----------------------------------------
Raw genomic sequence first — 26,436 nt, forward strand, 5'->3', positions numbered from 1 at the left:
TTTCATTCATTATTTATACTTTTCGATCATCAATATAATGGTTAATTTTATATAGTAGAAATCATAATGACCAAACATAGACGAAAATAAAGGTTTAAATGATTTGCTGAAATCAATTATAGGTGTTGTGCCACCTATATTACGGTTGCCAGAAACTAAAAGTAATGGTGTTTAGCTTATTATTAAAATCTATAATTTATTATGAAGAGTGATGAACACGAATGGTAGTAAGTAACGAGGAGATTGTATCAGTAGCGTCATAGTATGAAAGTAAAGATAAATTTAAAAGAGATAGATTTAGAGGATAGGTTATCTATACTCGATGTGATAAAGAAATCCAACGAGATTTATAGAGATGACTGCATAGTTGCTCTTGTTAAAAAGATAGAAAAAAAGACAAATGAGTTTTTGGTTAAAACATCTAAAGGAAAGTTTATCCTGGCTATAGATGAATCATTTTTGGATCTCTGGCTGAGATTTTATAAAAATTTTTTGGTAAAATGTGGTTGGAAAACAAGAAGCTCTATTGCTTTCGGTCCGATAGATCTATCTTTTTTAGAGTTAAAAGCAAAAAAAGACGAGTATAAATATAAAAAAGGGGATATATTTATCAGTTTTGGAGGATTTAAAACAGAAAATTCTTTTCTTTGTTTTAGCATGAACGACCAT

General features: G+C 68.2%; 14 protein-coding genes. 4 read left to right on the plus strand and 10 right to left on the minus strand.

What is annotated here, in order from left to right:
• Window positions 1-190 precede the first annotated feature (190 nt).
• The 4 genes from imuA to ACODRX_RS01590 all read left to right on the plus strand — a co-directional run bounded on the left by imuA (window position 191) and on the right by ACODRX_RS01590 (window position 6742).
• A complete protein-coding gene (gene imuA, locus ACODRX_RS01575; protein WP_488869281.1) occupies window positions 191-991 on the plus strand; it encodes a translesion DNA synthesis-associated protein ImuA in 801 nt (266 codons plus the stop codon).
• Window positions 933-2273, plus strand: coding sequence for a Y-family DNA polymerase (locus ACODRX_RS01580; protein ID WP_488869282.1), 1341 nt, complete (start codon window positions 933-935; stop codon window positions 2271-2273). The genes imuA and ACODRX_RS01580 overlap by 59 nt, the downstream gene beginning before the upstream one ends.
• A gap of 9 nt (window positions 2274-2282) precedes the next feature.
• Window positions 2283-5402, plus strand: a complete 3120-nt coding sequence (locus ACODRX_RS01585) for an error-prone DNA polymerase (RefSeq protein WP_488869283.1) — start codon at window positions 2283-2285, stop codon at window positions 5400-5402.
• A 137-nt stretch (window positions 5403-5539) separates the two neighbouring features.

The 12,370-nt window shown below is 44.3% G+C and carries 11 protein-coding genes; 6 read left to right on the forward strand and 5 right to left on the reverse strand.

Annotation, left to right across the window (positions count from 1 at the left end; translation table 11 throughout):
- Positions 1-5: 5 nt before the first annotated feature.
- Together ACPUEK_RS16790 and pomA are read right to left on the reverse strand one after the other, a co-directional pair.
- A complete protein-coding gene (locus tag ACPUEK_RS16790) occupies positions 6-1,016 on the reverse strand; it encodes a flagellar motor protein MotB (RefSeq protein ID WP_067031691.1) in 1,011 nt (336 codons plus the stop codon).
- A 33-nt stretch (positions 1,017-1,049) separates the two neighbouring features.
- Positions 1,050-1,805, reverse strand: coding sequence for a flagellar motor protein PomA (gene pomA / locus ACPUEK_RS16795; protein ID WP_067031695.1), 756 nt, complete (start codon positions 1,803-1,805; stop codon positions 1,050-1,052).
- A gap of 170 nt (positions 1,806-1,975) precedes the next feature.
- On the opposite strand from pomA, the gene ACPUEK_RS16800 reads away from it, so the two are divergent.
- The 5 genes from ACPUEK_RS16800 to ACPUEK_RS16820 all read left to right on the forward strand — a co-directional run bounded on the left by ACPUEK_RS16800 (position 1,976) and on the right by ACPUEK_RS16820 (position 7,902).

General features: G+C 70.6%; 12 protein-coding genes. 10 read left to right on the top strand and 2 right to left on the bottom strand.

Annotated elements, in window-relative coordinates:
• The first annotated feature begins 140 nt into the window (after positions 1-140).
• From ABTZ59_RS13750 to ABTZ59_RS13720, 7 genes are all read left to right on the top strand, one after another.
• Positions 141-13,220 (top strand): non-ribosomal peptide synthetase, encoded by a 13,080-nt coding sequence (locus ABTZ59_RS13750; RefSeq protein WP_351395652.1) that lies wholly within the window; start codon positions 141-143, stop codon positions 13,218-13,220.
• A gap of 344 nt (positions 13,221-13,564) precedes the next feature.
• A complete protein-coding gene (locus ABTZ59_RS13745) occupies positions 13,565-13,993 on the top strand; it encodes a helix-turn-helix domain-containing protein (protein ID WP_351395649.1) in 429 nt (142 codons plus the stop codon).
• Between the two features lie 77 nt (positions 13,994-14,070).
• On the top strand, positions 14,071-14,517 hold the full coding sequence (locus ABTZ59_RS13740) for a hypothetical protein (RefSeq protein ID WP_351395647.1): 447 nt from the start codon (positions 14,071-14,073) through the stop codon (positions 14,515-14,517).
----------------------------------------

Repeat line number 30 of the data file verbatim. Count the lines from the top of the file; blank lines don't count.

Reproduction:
• On the top strand, positions 14,071-14,517 hold the full coding sequence (locus ABTZ59_RS13740) for a hypothetical protein (RefSeq protein ID WP_351395647.1): 447 nt from the start codon (positions 14,071-14,073) through the stop codon (positions 14,515-14,517).